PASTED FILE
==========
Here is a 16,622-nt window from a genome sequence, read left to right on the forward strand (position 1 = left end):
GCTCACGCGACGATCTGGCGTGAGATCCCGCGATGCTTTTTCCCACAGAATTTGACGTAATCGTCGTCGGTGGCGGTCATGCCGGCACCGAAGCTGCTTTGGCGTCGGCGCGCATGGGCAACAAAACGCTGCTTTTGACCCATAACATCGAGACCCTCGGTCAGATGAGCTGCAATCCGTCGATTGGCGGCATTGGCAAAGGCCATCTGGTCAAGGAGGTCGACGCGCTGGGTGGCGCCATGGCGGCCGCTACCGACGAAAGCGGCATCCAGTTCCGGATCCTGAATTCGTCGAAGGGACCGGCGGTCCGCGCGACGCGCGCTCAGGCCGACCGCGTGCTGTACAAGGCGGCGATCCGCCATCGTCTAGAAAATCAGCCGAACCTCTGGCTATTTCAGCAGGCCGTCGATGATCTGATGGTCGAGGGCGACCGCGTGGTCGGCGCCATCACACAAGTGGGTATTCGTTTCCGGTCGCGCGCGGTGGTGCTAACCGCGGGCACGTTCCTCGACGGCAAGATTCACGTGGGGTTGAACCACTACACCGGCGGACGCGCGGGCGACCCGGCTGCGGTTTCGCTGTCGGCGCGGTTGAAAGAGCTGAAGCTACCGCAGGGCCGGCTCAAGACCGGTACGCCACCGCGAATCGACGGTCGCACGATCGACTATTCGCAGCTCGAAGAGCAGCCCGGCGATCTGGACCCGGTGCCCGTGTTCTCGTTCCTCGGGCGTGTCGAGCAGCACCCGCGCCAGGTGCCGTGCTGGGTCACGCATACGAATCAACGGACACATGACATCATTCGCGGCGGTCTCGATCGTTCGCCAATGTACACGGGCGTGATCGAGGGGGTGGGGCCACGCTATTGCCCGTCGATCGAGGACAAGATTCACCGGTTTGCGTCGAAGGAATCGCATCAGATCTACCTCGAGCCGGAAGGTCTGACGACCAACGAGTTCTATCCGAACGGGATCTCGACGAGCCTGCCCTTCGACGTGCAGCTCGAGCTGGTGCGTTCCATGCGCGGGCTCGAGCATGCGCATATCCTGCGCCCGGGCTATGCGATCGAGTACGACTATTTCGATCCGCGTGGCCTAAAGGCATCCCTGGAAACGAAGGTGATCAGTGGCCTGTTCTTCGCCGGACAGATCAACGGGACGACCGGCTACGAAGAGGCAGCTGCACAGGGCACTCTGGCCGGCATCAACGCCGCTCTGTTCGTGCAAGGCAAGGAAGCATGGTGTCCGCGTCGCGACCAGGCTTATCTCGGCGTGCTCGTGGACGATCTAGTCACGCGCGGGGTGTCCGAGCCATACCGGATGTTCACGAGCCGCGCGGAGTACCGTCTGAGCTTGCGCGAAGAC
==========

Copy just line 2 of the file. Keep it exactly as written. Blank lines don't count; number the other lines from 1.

GCTCACGCGACGATCTGGCGTGAGATCCCGCGATGCTTTTTCCCACAGAATTTGACGTAATCGTCGTCGGTGGCGGTCATGCCGGCACCGAAGCTGCTTTGGCGTCGGCGCGCATGGGCAACAAAACGCTGCTTTTGACCCATAACATCGAGACCCTCGGTCAGATGAGCTGCAATCCGTCGATTGGCGGCATTGGCAAAGGCCATCTGGTCAAGGAGGTCGACGCGCTGGGTGGCGCCATGGCGGCCGCTACCGACGAAAGCGGCATCCAGTTCCGGATCCTGAATTCGTCGAAGGGACCGGCGGTCCGCGCGACGCGCGCTCAGGCCGACCGCGTGCTGTACAAGGCGGCGATCCGCCATCGTCTAGAAAATCAGCCGAACCTCTGGCTATTTCAGCAGGCCGTCGATGATCTGATGGTCGAGGGCGACCGCGTGGTCGGCGCCATCACACAAGTGGGTATTCGTTTCCGGTCGCGCGCGGTGGTGCTAACCGCGGGCACGTTCCTCGACGGCAAGATTCACGTGGGGTTGAACCACTACACCGGCGGACGCGCGGGCGACCCGGCTGCGGTTTCGCTGTCGGCGCGGTTGAAAGAGCTGAAGCTACCGCAGGGCCGGCTCAAGACCGGTACGCCACCGCGAATCGACGGTCGCACGATCGACTATTCGCAGCTCGAAGAGCAGCCCGGCGATCTGGACCCGGTGCCCGTGTTCTCGTTCCTCGGGCGTGTCGAGCAGCACCCGCGCCAGGTGCCGTGCTGGGTCACGCATACGAATCAACGGACACATGACATCATTCGCGGCGGTCTCGATCGTTCGCCAATGTACACGGGCGTGATCGAGGGGGTGGGGCCACGCTATTGCCCGTCGATCGAGGACAAGATTCACCGGTTTGCGTCGAAGGAATCGCATCAGATCTACCTCGAGCCGGAAGGTCTGACGACCAACGAGTTCTATCCGAACGGGATCTCGACGAGCCTGCCCTTCGACGTGCAGCTCGAGCTGGTGCGTTCCATGCGCGGGCTCGAGCATGCGCATATCCTGCGCCCGGGCTATGCGATCGAGTACGACTATTTCGATCCGCGTGGCCTAAAGGCATCCCTGGAAACGAAGGTGATCAGTGGCCTGTTCTTCGCCGGACAGATCAACGGGACGACCGGCTACGAAGAGGCAGCTGCACAGGGCACTCTGGCCGGCATCAACGCCGCTCTGTTCGTGCAAGGCAAGGAAGCATGGTGTCCGCGTCGCGACCAGGCTTATCTCGGCGTGCTCGTGGACGATCTAGTCACGCGCGGGGTGTCCGAGCCATACCGGATGTTCACGAGCCGCGCGGAGTACCGTCTGAGCTTGCGCGAAGAC